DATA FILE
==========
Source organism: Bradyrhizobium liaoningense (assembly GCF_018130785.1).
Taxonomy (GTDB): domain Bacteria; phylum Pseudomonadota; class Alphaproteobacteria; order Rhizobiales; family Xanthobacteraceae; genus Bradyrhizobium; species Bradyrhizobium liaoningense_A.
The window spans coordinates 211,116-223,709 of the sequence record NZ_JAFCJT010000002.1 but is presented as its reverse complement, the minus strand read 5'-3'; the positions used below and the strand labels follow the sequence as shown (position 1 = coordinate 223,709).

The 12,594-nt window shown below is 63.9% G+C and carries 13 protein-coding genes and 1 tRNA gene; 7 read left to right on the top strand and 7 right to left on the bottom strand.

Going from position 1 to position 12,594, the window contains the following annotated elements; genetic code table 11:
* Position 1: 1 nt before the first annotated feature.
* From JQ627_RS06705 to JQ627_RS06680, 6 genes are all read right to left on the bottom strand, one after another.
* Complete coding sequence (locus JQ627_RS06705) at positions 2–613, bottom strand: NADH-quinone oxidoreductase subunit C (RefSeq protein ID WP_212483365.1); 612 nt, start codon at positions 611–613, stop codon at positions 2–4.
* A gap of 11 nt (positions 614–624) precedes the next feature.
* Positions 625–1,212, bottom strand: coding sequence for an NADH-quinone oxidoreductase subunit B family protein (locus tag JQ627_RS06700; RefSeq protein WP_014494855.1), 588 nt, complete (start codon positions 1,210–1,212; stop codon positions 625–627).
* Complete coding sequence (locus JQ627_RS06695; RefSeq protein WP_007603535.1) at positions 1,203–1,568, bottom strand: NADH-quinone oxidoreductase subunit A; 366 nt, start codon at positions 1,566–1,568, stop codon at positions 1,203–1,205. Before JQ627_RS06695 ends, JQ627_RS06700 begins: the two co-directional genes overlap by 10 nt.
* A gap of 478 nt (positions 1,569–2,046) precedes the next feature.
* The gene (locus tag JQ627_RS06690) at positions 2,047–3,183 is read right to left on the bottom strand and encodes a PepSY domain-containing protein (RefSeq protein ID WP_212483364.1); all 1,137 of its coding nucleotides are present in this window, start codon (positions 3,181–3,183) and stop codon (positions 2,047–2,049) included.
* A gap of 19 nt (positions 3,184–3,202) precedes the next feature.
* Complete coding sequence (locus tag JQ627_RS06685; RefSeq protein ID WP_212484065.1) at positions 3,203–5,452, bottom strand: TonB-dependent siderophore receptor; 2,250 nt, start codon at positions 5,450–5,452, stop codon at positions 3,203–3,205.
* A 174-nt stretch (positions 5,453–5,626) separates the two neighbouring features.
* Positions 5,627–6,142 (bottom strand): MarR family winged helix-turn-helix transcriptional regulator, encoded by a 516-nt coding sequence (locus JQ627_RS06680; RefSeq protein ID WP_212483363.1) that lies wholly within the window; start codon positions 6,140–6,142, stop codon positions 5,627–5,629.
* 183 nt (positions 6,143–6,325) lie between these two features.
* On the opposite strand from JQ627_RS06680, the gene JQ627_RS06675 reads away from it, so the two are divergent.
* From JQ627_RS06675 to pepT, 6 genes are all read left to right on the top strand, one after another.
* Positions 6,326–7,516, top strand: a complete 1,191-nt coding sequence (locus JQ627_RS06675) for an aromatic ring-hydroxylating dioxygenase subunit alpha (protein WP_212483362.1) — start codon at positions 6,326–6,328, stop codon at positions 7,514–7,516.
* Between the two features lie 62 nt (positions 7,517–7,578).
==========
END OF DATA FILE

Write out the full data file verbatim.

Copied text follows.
Source organism: Bradyrhizobium liaoningense (assembly GCF_018130785.1).
Taxonomy (GTDB): domain Bacteria; phylum Pseudomonadota; class Alphaproteobacteria; order Rhizobiales; family Xanthobacteraceae; genus Bradyrhizobium; species Bradyrhizobium liaoningense_A.
The window spans coordinates 211,116-223,709 of the sequence record NZ_JAFCJT010000002.1 but is presented as its reverse complement, the minus strand read 5'-3'; the positions used below and the strand labels follow the sequence as shown (position 1 = coordinate 223,709).

The 12,594-nt window shown below is 63.9% G+C and carries 13 protein-coding genes and 1 tRNA gene; 7 read left to right on the top strand and 7 right to left on the bottom strand.

Going from position 1 to position 12,594, the window contains the following annotated elements; genetic code table 11:
* Position 1: 1 nt before the first annotated feature.
* From JQ627_RS06705 to JQ627_RS06680, 6 genes are all read right to left on the bottom strand, one after another.
* Complete coding sequence (locus JQ627_RS06705) at positions 2–613, bottom strand: NADH-quinone oxidoreductase subunit C (RefSeq protein ID WP_212483365.1); 612 nt, start codon at positions 611–613, stop codon at positions 2–4.
* A gap of 11 nt (positions 614–624) precedes the next feature.
* Positions 625–1,212, bottom strand: coding sequence for an NADH-quinone oxidoreductase subunit B family protein (locus tag JQ627_RS06700; RefSeq protein WP_014494855.1), 588 nt, complete (start codon positions 1,210–1,212; stop codon positions 625–627).
* Complete coding sequence (locus JQ627_RS06695; RefSeq protein WP_007603535.1) at positions 1,203–1,568, bottom strand: NADH-quinone oxidoreductase subunit A; 366 nt, start codon at positions 1,566–1,568, stop codon at positions 1,203–1,205. Before JQ627_RS06695 ends, JQ627_RS06700 begins: the two co-directional genes overlap by 10 nt.
* A gap of 478 nt (positions 1,569–2,046) precedes the next feature.
* The gene (locus tag JQ627_RS06690) at positions 2,047–3,183 is read right to left on the bottom strand and encodes a PepSY domain-containing protein (RefSeq protein ID WP_212483364.1); all 1,137 of its coding nucleotides are present in this window, start codon (positions 3,181–3,183) and stop codon (positions 2,047–2,049) included.
* A gap of 19 nt (positions 3,184–3,202) precedes the next feature.
* Complete coding sequence (locus tag JQ627_RS06685; RefSeq protein ID WP_212484065.1) at positions 3,203–5,452, bottom strand: TonB-dependent siderophore receptor; 2,250 nt, start codon at positions 5,450–5,452, stop codon at positions 3,203–3,205.
* A 174-nt stretch (positions 5,453–5,626) separates the two neighbouring features.
* Positions 5,627–6,142 (bottom strand): MarR family winged helix-turn-helix transcriptional regulator, encoded by a 516-nt coding sequence (locus JQ627_RS06680; RefSeq protein ID WP_212483363.1) that lies wholly within the window; start codon positions 6,140–6,142, stop codon positions 5,627–5,629.
* 183 nt (positions 6,143–6,325) lie between these two features.
* On the opposite strand from JQ627_RS06680, the gene JQ627_RS06675 reads away from it, so the two are divergent.
* From JQ627_RS06675 to pepT, 6 genes are all read left to right on the top strand, one after another.
* Positions 6,326–7,516, top strand: a complete 1,191-nt coding sequence (locus JQ627_RS06675) for an aromatic ring-hydroxylating dioxygenase subunit alpha (protein WP_212483362.1) — start codon at positions 6,326–6,328, stop codon at positions 7,514–7,516.
* Between the two features lie 62 nt (positions 7,517–7,578).